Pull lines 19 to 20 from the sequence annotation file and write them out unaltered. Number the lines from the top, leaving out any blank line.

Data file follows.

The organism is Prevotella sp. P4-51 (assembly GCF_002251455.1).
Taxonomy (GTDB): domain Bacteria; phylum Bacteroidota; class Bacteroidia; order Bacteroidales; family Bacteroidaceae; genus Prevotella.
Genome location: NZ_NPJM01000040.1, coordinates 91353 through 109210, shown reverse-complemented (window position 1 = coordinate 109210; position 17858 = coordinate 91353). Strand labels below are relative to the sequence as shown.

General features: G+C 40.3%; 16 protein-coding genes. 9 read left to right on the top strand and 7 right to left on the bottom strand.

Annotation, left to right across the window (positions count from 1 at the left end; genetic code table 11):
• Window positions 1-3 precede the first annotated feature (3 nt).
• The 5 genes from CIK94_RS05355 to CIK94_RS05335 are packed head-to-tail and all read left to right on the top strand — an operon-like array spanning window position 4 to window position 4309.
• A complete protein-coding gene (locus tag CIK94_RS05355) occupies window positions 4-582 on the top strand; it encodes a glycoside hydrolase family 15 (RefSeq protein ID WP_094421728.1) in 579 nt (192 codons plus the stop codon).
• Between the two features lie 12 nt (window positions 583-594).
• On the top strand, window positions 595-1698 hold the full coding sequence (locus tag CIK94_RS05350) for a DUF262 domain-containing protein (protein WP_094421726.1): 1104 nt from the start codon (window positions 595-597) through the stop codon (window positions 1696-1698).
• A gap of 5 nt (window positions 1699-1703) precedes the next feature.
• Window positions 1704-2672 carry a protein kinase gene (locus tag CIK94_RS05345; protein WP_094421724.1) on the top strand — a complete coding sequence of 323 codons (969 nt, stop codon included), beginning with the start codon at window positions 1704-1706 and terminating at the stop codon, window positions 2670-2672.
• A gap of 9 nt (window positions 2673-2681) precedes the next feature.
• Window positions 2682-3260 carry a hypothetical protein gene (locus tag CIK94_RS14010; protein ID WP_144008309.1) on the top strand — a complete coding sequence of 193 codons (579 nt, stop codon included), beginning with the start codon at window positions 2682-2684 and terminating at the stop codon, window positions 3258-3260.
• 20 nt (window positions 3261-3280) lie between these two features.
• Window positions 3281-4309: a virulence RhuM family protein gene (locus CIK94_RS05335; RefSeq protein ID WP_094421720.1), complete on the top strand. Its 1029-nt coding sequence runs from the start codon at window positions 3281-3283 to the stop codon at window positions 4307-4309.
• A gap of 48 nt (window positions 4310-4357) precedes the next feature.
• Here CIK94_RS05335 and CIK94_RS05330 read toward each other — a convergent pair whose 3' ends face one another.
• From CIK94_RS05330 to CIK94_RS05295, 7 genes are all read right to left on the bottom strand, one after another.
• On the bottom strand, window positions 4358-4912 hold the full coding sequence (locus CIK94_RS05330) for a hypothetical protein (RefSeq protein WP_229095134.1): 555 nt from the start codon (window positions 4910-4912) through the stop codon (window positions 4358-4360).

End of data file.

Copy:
• From CIK94_RS05330 to CIK94_RS05295, 7 genes are all read right to left on the bottom strand, one after another.
• On the bottom strand, window positions 4358-4912 hold the full coding sequence (locus CIK94_RS05330) for a hypothetical protein (RefSeq protein WP_229095134.1): 555 nt from the start codon (window positions 4910-4912) through the stop codon (window positions 4358-4360).